Sunday, November 14, 2010


I don't know what it is about the holiday season that makes me want to wear fancier dresses than normal, meaning sparkles, trains, and sumptuous fabrics. Also, I don't know what it is about Irish designers that makes me want to just hand all my money over. For this morning, whilst eating french toast and waiting for my hair appointment, I stumbled upon the most beautiful designs by Dublin-based Clara Traynor, the brilliant mind behind Clara-Bella, a clothing and accessories label that focuses on 'unique and one-off pieces, original printed textiles, luxurious fabrications and hand embroidery.' And now, I want to spend all my hard earned dollars on this dress/look above, with the intention of wearing it to some sort of Christmas gala...or perhaps to a special private screening of Strings, on the very couch I'm sitting on...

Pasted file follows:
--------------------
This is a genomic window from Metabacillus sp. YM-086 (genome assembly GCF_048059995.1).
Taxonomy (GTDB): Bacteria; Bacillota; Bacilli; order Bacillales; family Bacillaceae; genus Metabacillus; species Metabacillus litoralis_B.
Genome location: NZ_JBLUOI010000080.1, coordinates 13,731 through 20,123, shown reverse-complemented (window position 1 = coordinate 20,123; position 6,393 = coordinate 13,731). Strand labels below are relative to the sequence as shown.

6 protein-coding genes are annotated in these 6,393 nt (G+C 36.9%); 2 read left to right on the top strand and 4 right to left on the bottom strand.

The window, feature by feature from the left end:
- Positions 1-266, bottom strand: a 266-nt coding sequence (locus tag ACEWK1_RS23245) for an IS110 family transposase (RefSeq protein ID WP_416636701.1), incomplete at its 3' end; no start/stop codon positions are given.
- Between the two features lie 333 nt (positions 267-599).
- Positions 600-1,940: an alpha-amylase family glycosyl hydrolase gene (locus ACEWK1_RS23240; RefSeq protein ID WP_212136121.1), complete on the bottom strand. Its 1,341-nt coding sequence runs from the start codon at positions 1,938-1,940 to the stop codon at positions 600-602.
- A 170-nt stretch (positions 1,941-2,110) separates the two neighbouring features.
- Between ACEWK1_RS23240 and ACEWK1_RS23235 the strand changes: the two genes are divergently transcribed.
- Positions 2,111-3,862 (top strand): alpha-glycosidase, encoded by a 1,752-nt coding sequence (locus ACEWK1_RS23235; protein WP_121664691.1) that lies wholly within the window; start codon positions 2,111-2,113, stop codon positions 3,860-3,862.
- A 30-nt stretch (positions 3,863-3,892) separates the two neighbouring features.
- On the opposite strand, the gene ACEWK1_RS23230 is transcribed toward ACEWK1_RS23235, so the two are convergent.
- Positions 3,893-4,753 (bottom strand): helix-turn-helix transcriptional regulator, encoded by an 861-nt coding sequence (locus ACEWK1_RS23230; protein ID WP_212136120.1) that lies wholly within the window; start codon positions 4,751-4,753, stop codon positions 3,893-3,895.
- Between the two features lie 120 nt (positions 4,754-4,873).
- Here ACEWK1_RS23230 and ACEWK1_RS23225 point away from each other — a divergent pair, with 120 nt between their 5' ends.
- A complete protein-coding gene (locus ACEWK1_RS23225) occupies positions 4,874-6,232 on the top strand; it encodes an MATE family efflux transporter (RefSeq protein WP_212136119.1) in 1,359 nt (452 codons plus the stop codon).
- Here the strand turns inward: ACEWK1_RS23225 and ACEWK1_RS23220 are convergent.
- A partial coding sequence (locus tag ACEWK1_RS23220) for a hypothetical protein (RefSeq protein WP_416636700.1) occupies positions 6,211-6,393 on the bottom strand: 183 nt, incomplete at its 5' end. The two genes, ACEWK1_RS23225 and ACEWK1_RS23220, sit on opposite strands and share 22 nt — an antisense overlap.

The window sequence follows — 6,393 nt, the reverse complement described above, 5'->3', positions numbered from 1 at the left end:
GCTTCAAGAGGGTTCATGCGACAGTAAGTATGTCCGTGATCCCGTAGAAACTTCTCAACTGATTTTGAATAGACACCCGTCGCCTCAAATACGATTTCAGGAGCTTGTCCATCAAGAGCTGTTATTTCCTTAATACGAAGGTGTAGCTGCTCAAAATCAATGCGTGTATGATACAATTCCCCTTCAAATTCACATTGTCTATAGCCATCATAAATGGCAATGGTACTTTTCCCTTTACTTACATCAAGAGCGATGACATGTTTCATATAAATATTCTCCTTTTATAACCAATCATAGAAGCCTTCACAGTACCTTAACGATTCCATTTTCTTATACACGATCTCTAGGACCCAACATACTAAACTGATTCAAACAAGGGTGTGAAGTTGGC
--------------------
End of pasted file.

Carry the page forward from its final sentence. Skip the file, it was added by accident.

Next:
Clara's S/S 10 collection shown here, entitled 'Opus of we who are not as others', was inspired by the first freak shows of the 1800s and "The Elephant Man", thus exploring the concepts of (inner) beauty and ugliness. I would love to make some eloquent comments on how the required layers underneath the transparent chiffon overdresses showcase this idea of inner/outer beauty and how the boned accessories symbolize the cages and stages of the resident 'freaks' at circuses, but, a) that is not what my classical training was in, and b) my man is playing very distressing Inuit throat singing that is driving me to leave this couch as soon as possible. So all you need to take home from this post is: Clara Traynor, Irish designer, and gorgeous creations. Also, Clara will be launching her first capsule collection in January at Showcase Ireland, so we should be seeing some more Clara-Bella soon. In the meantime, look at these detail shots of my favorite look from the S/S 10 collection (taken from Clara's Facebook). I think it's officially going in My Top 3 Want List now. Indeed, I haven't wanted to spend so much money on a dress since that Stacey Grant piece. Which, oddly enough, was also a gorgeous Irish creation that had to do with the brain. Interesting.

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